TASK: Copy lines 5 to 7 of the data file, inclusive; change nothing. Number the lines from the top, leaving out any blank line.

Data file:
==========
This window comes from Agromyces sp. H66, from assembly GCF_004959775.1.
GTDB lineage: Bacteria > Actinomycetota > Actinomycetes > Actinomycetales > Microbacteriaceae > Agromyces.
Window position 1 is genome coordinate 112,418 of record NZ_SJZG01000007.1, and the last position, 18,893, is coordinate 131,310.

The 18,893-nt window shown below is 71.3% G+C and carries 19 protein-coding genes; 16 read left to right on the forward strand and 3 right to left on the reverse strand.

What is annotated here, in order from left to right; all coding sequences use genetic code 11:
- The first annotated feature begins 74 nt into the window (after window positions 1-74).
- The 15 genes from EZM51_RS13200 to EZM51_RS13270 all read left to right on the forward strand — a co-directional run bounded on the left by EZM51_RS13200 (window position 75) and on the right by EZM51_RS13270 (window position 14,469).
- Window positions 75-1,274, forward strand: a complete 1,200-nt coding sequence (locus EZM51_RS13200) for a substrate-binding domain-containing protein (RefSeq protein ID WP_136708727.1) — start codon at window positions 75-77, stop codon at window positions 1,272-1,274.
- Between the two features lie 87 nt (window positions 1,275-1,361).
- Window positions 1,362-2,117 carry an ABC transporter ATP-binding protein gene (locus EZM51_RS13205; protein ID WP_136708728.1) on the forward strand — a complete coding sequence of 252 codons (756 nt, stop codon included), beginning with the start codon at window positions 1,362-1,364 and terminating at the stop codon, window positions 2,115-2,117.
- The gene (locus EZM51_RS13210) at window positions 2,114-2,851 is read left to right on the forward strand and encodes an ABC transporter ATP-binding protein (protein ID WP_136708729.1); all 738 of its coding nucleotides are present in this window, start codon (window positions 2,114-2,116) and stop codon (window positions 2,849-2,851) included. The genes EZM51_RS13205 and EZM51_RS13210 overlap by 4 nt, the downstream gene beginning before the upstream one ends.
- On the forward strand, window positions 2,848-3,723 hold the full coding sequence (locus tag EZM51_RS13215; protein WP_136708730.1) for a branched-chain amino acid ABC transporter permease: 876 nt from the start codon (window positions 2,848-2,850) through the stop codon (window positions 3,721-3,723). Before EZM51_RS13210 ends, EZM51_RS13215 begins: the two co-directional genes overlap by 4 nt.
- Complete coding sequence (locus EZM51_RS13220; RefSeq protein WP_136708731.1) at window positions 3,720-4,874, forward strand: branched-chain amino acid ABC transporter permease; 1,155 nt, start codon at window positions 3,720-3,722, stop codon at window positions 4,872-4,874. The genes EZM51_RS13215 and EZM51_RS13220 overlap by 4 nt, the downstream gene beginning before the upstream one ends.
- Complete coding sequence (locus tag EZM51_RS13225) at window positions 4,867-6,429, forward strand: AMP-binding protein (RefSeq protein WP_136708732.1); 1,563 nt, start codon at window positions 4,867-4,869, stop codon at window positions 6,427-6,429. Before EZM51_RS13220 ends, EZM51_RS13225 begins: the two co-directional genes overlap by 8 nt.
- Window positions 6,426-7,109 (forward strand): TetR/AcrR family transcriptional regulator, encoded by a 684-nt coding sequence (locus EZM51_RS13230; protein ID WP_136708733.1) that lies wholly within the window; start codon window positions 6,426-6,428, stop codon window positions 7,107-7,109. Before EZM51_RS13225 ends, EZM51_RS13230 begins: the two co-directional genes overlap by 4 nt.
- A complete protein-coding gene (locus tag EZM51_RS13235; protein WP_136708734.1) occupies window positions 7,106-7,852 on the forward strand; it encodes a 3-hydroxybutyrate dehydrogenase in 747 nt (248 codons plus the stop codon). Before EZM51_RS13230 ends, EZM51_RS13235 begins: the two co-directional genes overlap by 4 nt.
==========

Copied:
What is annotated here, in order from left to right; all coding sequences use genetic code 11:
- The first annotated feature begins 74 nt into the window (after window positions 1-74).
- The 15 genes from EZM51_RS13200 to EZM51_RS13270 all read left to right on the forward strand — a co-directional run bounded on the left by EZM51_RS13200 (window position 75) and on the right by EZM51_RS13270 (window position 14,469).